by Sandy Kirby Quandt
While preparing to lead a lesson on David’s penitential Psalm 51 this month, I read a commentator who said “purify” was the same as “unsin”. Isn’t that interesting?
Psalm 51 is David’s petition to God for forgiveness after the prophet Nathan confronted David about his adultery with Bathsheba, and murder of her husband, Uriah. In this psalm David admits his guilt, and asks for God’s forgiveness. He pleads for the restoration of his relationship with God.
David pleads with God based on knowledge of who God is.
God is gracious, loving and compassionate. David understood God is our only hope. He understood we can go before God and confess our sins, knowing God will not hurt us despite our sin.
In this psalm David didn’t rationalize his sins as we might. He did not blame others for his actions. He made no excuses. He owned his sin and bowed before God in humility, begging for God’s forgiveness.
When David asked God to purify, or unsin him, he asked for God to take David’s sin away. Cleanse him through the sacrificial blood. Blot out his guilt as if no sin occurred. David asked God to return him to fellowship with God, and change his heart and life.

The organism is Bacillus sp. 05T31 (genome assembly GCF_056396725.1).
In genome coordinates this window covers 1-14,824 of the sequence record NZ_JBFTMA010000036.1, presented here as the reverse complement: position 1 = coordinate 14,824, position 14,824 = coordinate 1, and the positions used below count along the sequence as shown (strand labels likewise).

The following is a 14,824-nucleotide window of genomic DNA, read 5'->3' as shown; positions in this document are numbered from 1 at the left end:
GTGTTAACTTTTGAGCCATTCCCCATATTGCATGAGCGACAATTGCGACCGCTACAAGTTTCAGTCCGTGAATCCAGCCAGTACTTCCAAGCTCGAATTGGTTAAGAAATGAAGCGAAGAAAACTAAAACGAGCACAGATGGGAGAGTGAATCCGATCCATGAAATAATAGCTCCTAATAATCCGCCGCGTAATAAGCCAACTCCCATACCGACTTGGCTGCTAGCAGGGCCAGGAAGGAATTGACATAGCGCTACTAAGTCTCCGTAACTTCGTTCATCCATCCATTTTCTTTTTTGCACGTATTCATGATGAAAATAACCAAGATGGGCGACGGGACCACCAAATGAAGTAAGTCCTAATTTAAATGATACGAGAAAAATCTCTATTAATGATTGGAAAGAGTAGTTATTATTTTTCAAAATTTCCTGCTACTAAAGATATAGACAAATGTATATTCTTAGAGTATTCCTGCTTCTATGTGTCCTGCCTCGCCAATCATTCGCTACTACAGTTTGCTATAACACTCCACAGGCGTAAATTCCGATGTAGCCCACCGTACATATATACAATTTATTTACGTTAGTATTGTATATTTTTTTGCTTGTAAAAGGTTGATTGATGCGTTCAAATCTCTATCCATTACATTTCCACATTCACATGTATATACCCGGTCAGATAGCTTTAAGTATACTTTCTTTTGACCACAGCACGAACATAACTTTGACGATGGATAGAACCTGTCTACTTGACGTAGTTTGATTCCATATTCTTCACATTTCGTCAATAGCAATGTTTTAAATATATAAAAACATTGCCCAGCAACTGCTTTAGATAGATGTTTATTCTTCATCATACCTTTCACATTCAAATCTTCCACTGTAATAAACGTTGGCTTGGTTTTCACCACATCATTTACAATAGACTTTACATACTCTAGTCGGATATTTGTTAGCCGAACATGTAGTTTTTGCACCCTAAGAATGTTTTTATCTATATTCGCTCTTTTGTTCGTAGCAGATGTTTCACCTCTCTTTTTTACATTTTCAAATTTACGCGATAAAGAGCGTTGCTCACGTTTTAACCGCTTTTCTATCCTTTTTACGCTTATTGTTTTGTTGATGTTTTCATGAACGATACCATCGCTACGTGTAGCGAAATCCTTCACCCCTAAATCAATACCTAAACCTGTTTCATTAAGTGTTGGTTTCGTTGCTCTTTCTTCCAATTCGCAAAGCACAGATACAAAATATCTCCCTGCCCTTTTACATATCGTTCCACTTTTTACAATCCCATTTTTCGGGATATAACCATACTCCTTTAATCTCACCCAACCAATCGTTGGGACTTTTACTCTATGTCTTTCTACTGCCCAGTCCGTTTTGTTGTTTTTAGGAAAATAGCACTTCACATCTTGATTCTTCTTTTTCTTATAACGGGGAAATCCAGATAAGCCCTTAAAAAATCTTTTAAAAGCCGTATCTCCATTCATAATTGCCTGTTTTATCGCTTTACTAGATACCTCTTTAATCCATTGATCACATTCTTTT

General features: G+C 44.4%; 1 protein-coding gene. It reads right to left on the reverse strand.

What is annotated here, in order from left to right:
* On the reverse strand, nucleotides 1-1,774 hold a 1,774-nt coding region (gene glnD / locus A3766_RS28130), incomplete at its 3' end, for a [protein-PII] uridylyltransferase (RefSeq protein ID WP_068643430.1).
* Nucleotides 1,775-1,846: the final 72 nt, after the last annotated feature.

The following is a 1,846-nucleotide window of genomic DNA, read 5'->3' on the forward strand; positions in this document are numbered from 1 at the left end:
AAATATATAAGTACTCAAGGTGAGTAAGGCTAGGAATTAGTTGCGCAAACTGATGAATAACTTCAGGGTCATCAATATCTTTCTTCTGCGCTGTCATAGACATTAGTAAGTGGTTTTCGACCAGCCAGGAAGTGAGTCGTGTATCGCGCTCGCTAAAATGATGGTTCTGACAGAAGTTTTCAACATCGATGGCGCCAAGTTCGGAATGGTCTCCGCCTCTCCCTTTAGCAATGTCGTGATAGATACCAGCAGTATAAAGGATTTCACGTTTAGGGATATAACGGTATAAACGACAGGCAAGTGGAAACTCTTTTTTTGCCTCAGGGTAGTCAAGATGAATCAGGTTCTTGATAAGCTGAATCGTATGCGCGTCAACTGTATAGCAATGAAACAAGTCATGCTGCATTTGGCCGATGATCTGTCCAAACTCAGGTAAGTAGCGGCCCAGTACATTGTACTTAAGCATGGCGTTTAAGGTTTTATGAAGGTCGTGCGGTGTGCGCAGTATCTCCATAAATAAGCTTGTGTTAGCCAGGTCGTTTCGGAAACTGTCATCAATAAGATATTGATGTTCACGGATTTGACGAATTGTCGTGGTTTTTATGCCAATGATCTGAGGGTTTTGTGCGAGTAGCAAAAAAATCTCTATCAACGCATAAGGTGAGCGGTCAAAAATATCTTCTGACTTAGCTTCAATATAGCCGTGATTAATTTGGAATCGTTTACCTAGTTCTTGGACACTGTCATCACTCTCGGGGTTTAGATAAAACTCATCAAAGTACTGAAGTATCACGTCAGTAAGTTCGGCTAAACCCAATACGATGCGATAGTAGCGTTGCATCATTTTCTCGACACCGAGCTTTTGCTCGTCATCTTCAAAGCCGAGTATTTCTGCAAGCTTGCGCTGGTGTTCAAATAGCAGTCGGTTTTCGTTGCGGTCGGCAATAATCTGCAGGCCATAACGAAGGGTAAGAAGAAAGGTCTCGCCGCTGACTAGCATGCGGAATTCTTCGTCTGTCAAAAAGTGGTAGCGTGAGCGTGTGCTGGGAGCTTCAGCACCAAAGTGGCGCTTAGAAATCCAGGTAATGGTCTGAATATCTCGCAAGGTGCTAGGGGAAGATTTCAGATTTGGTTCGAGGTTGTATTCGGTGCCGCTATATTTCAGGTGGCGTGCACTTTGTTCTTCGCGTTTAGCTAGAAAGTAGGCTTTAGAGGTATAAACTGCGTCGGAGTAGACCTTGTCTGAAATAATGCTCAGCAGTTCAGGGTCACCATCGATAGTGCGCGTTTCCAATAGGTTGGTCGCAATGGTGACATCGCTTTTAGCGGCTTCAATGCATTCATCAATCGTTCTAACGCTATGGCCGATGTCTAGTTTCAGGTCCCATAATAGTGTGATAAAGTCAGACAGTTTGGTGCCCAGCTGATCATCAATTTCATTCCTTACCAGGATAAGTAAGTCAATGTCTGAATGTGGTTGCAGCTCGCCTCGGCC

Jesus Christ’s sacrificial death and shed blood paid the debt we owe for our sins. Still, God wants to see evidence of sorrow and brokenness over our sins from those who claim him as Lord. It is only through repentance of our sins we can have a restored relationship with God, and that restoration allows us to be useful to him once more.
God, be merciful to me because you are loving. Because you are always ready to be merciful, wipe out all my wrongs. Wash away all my guilt and make me clean again. Psalm 51:1-2 (NCV)
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